Sunday, March 22, 2009

Start of our homework

Still full of all you people, doing the best thing to do at this moment: working in the garden.
But working with my hands in the ground.. I was thinking we brought the conciseness through the channel in our hearts but there are still things to do to make it a bigger success. First we have to consume it in our belly, than plant it in our sexuality in a way to give it the energy to plant and grow in the world. In all cultures the last part is ritualized because they understood it is the only way to bring things in our reality.. Let me know if you feel the same way. I can think of a ritual you can do at home, and finish this in this way.

Peter de Haan


  1. Hi Pete

    Thankyou for this gift - I would love to hear more about the ritual which can ground our collective work and lead to its successful fertilisation, blossoming and fruition. I have been inspired already today by Sytske's passion, courage and heart action, a wonderful example of application of our work together -
    Cariad C

  2. Hi Everyone,

    Arrived safely back in San Diego, Wanted to contribute the attached “Thought for the Day” (a daily message I receive from a very helpful/apt group founded by Sri Eknath Easwaren) which relates closely to my experience of “taking in” the message that “the experience IS the outcome.” Much love and many blessings to all of you.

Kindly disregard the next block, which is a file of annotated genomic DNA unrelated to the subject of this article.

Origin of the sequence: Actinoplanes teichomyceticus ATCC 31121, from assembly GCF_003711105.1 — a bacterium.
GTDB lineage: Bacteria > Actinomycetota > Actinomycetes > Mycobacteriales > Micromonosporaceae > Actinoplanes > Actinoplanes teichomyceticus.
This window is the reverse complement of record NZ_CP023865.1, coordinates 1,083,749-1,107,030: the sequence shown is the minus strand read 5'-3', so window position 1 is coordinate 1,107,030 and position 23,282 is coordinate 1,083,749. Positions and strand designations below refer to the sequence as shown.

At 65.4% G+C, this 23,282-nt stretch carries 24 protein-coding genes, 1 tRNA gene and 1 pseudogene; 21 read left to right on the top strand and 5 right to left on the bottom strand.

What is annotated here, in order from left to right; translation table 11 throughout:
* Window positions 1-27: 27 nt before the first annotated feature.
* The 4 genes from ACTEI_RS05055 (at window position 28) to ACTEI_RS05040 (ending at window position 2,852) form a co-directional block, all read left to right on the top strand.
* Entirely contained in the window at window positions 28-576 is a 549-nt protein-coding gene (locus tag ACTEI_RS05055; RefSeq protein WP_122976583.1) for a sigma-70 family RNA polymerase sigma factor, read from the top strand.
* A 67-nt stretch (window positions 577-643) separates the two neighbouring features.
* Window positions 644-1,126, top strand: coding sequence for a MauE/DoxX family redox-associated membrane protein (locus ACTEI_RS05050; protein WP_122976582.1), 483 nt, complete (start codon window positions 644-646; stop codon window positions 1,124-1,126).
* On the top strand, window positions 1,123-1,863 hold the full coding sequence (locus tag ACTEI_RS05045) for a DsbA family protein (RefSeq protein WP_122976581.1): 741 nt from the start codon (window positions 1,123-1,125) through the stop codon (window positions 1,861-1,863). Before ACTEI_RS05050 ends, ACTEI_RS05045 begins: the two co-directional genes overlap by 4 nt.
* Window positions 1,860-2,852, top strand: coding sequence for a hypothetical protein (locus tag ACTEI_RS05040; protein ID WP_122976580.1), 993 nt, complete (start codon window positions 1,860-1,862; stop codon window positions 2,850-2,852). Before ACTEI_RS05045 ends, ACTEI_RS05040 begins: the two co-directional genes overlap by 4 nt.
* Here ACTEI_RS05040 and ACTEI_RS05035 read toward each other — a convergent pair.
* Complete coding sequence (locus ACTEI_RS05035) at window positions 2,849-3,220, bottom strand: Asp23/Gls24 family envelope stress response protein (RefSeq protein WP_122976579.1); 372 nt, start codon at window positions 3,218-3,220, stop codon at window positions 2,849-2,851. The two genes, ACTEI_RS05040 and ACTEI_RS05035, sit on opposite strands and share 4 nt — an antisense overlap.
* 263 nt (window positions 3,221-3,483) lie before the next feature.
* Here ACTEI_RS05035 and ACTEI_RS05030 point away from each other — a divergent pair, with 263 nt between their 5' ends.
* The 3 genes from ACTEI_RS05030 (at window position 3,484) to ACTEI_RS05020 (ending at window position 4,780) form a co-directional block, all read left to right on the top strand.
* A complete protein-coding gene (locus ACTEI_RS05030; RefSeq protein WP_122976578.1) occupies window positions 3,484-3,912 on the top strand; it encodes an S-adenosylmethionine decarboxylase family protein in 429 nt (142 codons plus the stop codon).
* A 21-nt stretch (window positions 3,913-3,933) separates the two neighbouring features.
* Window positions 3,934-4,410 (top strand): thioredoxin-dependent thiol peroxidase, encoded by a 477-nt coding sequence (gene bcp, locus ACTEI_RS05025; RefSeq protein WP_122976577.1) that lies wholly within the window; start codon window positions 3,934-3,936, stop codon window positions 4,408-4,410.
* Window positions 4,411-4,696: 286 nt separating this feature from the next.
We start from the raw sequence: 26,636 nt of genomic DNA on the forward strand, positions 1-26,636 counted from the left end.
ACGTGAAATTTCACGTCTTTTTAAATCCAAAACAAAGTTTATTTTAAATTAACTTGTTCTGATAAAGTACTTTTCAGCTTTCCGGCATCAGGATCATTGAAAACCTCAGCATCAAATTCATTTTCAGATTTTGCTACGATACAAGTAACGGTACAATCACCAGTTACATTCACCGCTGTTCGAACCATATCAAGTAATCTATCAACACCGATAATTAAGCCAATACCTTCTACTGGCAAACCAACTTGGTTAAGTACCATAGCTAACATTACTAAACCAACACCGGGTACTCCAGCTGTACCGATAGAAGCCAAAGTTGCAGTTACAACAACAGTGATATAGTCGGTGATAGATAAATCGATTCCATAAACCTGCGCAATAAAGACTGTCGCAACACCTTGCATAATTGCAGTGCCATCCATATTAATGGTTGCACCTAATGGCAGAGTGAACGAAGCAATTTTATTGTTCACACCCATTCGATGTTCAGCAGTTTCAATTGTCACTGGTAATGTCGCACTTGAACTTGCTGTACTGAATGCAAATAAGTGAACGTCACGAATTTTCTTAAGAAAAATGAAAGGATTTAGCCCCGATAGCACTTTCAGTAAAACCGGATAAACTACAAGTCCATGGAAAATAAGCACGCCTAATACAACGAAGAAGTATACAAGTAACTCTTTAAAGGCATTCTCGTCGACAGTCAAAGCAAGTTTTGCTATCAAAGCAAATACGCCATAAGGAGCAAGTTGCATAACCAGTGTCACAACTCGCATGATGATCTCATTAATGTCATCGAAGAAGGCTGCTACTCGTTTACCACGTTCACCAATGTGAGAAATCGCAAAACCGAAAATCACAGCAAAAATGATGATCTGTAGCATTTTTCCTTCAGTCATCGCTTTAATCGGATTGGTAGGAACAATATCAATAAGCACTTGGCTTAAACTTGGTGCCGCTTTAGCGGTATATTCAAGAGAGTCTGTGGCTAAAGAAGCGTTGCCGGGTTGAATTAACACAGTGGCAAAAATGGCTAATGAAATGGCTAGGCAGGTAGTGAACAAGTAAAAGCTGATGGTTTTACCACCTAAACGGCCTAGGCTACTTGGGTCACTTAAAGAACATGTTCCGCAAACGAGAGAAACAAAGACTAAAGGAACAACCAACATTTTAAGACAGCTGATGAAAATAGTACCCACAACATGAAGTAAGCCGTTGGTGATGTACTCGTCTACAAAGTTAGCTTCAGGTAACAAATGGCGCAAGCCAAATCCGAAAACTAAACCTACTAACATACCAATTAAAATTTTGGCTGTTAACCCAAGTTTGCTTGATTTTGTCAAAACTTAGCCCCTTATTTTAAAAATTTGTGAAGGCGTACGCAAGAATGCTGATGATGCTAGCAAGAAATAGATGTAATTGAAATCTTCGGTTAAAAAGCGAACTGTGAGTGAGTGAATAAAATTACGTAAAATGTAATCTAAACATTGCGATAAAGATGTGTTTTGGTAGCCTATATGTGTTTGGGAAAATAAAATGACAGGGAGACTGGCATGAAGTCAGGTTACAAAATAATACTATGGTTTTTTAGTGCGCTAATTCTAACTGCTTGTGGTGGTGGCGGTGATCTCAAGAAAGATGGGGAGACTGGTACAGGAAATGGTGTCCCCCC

Terri Monroe
    Theresa M. Monroe

    Associate Professor of Leadership, and
    Director of the Leadership Institute

    University of San Diego

    5998 Alcala Park

    San Diego, CA 92110


    Eknath Easwaran’s Thought for the Day
    March 24

    Those whose consciousness is unified abandon all attachment to the results of action and attain supreme peace. But those whose desires are fragmented, who are selfishly attached to the results of their work, are bound in everything they do.
    – Bhagavad Gita

    It is not so much work that tires us, but ego-driven work. When we are selfishly involved, we cannot help worrying, we cannot help getting overly concerned about our success or failure. The preoccupation with results makes us tense, and our anxiety exhausts us.

    The Gita is essentially a call to action. But it is a call to selfless action, that is, action without any selfish attachments to the results. It asks us to do our best, yet never allow ourselves to become involved in whether things work out the way we want.

    It takes practice to learn this skill, but once you have it, as Gandhi says, you will never lose your nerve. The sense of inadequacy goes, and the question “Am I equal to this job?” will not arise. It is enough that the job needs to be done and that you are doing your best to get it done.

    The Thought for the Day is today's entry from Eknath Easwaran's Words to Live By.
    (Copyright 1999 and 2005 by The Blue Mountain Center of Meditation.)